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Phil Mickelson has allegedly bet how much over the years?

© Bob Donnan-USA TODAY Sports

Phil Mickelson, former Arizona State golf phenom (many years ago), has allegedly bet $1 billion on sports in the last three decades, according to a new memoir entitled “Gambler: Secrets from a Life of Risk” by well-known bettor Billy Walters.

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As first reported by Fire Pit Collective, Walters details that Mickelson has lost a staggering $100 million gambling, averaged nine bets per day since 2011, made 43 MLB bets in a single day and once asked Walters to bet $400,000 for him on Team USA in a Ryder Cup he was playing in.

The Ryder Cup accusation is a very serious one. When Mickelson asked Walters about it, Walters responded by saying: “Have you lost your f***ing mind? Don’t you remember what happened to Pete Rose? You’re seen as the modern-day Arnold Palmer. You’d risk all that for this? I want no part of it.”

Mickelson put out a statement on Thursday afternoon denying the Ryder Cup allegations.

“I never bet on the Ryder Cup,” he said. “While it is well known that I always enjoy a friendly wager on the course,  I would never undermine the integrity of the game. I have also been very open about my gambling addiction.  I have previously conveyed my remorse, took responsibility, have gotten help, have been fully committed to therapy that has positively impacted me and I feel good about where I am now.

Walters is a businessman from Las Vegas and is widely regarded as the most successful American bettor ever. According to the book excerpts, the two met at the 2006 AT&T Pebble Beach Pro-Am. They formed a betting partnership in 2008, which gave Walters access to offshore sportsbook accounts that Mickelson used to place big wagers.

However, their partnership ended in spring 2014 (see more below).

Mickelson has widely been known for his gambling addiction, but these new reports take it to another level.

Some more numbers from the book on the six-time major champion:

Mickelson’s past with gambling

Court documents from 2015 in a money laundering case show that Mickelson transferred nearly $3 million to an intermediary of “an illegal gambling operation.” Furthermore, he was also traced to court documents from a 2007 trial of an alleged mob bookie by The Detroit News in 2021.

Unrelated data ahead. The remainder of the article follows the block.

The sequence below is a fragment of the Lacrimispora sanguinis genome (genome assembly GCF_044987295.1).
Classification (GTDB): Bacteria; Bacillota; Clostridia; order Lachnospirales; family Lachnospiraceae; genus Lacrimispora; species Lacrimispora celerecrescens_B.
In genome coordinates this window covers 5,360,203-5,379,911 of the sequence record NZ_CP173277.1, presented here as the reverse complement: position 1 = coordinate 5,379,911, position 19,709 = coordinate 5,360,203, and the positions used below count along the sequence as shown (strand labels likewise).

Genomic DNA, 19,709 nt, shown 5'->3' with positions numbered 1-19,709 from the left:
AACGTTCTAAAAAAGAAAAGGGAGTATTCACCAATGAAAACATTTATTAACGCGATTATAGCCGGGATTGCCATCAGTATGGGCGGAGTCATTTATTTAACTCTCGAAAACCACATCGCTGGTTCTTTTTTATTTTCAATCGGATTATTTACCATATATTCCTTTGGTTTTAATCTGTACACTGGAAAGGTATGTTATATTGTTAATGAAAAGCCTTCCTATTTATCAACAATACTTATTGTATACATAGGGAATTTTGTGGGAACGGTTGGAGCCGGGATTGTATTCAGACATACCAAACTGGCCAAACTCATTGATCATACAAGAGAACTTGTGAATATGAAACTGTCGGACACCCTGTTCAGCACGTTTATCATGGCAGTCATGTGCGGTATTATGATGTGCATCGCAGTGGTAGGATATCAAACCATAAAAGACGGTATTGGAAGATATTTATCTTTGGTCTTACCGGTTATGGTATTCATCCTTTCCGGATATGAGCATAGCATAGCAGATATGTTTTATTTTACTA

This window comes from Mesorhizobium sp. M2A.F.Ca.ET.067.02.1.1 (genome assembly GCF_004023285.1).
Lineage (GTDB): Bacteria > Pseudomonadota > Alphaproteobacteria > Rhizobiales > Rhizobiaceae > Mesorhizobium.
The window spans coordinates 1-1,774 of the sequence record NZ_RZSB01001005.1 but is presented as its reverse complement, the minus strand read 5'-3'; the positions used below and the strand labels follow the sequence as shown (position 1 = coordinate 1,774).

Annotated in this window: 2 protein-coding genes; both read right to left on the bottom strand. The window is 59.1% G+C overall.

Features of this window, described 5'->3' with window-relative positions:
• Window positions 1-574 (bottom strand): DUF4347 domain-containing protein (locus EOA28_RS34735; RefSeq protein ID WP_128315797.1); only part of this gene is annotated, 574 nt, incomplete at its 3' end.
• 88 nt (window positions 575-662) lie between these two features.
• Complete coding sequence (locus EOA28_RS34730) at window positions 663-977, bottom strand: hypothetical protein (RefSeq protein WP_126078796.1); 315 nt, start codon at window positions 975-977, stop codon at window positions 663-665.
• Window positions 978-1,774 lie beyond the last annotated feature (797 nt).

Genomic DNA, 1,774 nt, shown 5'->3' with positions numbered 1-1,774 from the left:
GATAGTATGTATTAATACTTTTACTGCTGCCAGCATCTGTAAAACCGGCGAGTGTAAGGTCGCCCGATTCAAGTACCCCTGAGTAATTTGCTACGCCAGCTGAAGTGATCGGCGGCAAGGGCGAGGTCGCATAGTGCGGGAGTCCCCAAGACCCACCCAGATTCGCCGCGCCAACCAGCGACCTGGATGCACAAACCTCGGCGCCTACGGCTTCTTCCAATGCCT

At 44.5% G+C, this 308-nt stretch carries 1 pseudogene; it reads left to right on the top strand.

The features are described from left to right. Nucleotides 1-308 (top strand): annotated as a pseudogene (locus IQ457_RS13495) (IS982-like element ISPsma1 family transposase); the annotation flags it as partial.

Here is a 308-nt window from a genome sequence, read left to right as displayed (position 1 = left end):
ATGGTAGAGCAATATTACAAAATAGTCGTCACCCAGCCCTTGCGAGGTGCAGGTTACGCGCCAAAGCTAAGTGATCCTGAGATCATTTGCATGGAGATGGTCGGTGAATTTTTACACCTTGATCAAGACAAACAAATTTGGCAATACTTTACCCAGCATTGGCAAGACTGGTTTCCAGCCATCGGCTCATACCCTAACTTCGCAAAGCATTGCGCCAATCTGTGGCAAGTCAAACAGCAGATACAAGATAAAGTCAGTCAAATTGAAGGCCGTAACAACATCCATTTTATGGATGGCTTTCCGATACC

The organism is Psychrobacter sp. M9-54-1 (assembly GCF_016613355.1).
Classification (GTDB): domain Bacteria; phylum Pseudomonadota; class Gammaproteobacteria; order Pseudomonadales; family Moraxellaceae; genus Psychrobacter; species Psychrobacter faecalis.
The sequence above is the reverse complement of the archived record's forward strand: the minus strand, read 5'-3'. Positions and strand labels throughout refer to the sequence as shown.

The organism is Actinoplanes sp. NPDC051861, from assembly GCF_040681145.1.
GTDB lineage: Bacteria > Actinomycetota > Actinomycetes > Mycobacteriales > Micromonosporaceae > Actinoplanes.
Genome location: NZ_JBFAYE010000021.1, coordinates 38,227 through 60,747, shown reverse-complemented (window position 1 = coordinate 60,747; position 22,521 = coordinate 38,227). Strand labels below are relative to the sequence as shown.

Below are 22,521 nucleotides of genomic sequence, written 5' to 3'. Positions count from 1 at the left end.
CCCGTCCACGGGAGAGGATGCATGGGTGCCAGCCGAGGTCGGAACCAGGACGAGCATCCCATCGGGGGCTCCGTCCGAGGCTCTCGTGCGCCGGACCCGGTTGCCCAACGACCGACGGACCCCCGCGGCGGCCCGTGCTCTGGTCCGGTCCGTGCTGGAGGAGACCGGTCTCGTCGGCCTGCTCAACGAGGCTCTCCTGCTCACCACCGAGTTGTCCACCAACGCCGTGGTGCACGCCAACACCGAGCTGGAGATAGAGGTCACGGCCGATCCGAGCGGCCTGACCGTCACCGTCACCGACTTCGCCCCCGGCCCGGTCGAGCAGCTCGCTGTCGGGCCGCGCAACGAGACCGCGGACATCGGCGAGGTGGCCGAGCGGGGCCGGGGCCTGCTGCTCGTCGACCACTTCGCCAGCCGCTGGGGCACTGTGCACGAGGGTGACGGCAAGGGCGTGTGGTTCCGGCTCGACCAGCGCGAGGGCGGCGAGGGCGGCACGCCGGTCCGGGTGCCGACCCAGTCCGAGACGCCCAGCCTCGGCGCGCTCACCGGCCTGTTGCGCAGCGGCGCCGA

Mickelson was not charged in either case.

Mickelson admitted to Sports Illustrated in June of 2022 that his gambling habits had become an “addiction” and out of control. Two months ago, Mickelson responded to a question about his gambling habits on social media by saying: “Haven’t gambled in years. Almost a billionaire now. Thanks for asking.”

On the golf course, excluding the large amount of money he has made from endorsements, Mickelson has netted around $96.6 million in PGA Tour winnings. Last year, “Lefty” signed with LIV Golf for a reported $200 million.

A rocky end to Walters’ and Mickelson’s relationship

Walters and Mickelson stopped their relationship in 2014 after it was reported that federal authorities were looking into a series of stock trades the two of them had made.

Their subsequent falling-out came when Mickelson did not testify in an insider trading case against Walters.

According to ESPN, “In April 2017, Walters was convicted on charges of conspiracy, securities fraud and wire fraud and was sentenced to five years in federal prison. His sentence was eventually commuted by then-President Donald Trump.”

In Walter’s book, he writers: “Phil Mickelson, one of the most famous people in the world and a man I once considered a friend, refused to tell a simple truth that he shared with the FBI and could have kept me out of prison. I never told him I had inside information about stocks and he knows it. All Phil had to do was publicly say it. He refused.”

Mickelson’s time at ASU

Mickelson started his college career at ASU in 1989 and became arguably the best amateur ever.

He won individual national titles his freshman and sophomore years. He was just one of seven players to accomplish the feat.

Mickelson was an All-American in all four years he played at ASU (1989-1993).

Click here for his ASU profile.

ASU Football heads up to Camp Tontozona

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Brendan Mau is a college sports insider and general assignment reporter for Burn City Sports. You can follow him on X via @Brendan_Mau

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